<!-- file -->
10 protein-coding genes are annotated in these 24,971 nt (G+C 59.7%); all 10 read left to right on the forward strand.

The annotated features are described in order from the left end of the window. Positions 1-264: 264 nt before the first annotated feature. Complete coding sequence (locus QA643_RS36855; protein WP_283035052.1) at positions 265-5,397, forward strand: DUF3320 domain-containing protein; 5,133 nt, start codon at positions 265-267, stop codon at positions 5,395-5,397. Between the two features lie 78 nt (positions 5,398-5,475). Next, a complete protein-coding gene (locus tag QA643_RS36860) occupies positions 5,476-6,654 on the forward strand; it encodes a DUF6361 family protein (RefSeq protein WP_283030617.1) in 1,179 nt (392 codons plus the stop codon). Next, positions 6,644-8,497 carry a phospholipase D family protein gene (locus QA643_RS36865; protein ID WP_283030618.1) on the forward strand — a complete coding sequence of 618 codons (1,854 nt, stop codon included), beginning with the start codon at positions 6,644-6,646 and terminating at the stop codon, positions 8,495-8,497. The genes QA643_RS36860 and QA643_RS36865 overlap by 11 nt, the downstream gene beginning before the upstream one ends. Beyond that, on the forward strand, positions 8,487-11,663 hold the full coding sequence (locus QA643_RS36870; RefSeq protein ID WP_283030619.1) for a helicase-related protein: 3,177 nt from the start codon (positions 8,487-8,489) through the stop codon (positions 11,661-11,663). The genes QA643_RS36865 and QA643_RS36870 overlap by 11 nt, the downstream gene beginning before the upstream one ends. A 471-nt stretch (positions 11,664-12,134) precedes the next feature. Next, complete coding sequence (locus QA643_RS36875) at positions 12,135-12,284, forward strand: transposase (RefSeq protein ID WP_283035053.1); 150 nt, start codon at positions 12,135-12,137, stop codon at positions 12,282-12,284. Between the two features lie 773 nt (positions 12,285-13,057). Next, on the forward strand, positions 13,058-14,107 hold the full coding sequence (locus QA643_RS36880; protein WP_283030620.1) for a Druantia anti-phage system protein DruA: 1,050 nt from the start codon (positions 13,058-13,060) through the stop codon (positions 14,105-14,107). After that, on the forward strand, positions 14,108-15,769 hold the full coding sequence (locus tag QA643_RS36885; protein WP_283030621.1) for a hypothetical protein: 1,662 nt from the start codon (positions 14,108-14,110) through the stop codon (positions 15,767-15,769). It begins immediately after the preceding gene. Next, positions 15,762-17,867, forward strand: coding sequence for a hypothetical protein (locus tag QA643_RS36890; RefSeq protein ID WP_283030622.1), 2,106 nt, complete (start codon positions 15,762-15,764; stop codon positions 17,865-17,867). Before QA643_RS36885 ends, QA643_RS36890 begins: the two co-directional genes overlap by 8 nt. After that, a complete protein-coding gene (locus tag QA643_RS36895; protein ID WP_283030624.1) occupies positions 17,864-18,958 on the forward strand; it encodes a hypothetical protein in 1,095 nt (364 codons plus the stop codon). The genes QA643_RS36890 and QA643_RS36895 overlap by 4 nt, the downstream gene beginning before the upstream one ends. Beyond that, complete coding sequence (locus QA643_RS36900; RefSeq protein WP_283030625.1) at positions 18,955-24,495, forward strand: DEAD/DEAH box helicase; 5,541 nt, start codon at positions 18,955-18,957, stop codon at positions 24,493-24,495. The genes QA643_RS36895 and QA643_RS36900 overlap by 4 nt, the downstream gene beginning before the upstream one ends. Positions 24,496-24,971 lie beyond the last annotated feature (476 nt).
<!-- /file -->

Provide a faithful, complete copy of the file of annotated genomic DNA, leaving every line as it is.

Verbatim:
10 protein-coding genes are annotated in these 24,971 nt (G+C 59.7%); all 10 read left to right on the forward strand.

The annotated features are described in order from the left end of the window. Positions 1-264: 264 nt before the first annotated feature. Complete coding sequence (locus QA643_RS36855; protein WP_283035052.1) at positions 265-5,397, forward strand: DUF3320 domain-containing protein; 5,133 nt, start codon at positions 265-267, stop codon at positions 5,395-5,397. Between the two features lie 78 nt (positions 5,398-5,475). Next, a complete protein-coding gene (locus tag QA643_RS36860) occupies positions 5,476-6,654 on the forward strand; it encodes a DUF6361 family protein (RefSeq protein WP_283030617.1) in 1,179 nt (392 codons plus the stop codon). Next, positions 6,644-8,497 carry a phospholipase D family protein gene (locus QA643_RS36865; protein ID WP_283030618.1) on the forward strand — a complete coding sequence of 618 codons (1,854 nt, stop codon included), beginning with the start codon at positions 6,644-6,646 and terminating at the stop codon, positions 8,495-8,497. The genes QA643_RS36860 and QA643_RS36865 overlap by 11 nt, the downstream gene beginning before the upstream one ends. Beyond that, on the forward strand, positions 8,487-11,663 hold the full coding sequence (locus QA643_RS36870; RefSeq protein ID WP_283030619.1) for a helicase-related protein: 3,177 nt from the start codon (positions 8,487-8,489) through the stop codon (positions 11,661-11,663). The genes QA643_RS36865 and QA643_RS36870 overlap by 11 nt, the downstream gene beginning before the upstream one ends. A 471-nt stretch (positions 11,664-12,134) precedes the next feature. Next, complete coding sequence (locus QA643_RS36875) at positions 12,135-12,284, forward strand: transposase (RefSeq protein ID WP_283035053.1); 150 nt, start codon at positions 12,135-12,137, stop codon at positions 12,282-12,284. Between the two features lie 773 nt (positions 12,285-13,057). Next, on the forward strand, positions 13,058-14,107 hold the full coding sequence (locus QA643_RS36880; protein WP_283030620.1) for a Druantia anti-phage system protein DruA: 1,050 nt from the start codon (positions 13,058-13,060) through the stop codon (positions 14,105-14,107). After that, on the forward strand, positions 14,108-15,769 hold the full coding sequence (locus tag QA643_RS36885; protein WP_283030621.1) for a hypothetical protein: 1,662 nt from the start codon (positions 14,108-14,110) through the stop codon (positions 15,767-15,769). It begins immediately after the preceding gene. Next, positions 15,762-17,867, forward strand: coding sequence for a hypothetical protein (locus tag QA643_RS36890; RefSeq protein ID WP_283030622.1), 2,106 nt, complete (start codon positions 15,762-15,764; stop codon positions 17,865-17,867). Before QA643_RS36885 ends, QA643_RS36890 begins: the two co-directional genes overlap by 8 nt. After that, a complete protein-coding gene (locus tag QA643_RS36895; protein ID WP_283030624.1) occupies positions 17,864-18,958 on the forward strand; it encodes a hypothetical protein in 1,095 nt (364 codons plus the stop codon). The genes QA643_RS36890 and QA643_RS36895 overlap by 4 nt, the downstream gene beginning before the upstream one ends. Beyond that, complete coding sequence (locus QA643_RS36900; RefSeq protein WP_283030625.1) at positions 18,955-24,495, forward strand: DEAD/DEAH box helicase; 5,541 nt, start codon at positions 18,955-18,957, stop codon at positions 24,493-24,495. The genes QA643_RS36895 and QA643_RS36900 overlap by 4 nt, the downstream gene beginning before the upstream one ends. Positions 24,496-24,971 lie beyond the last annotated feature (476 nt).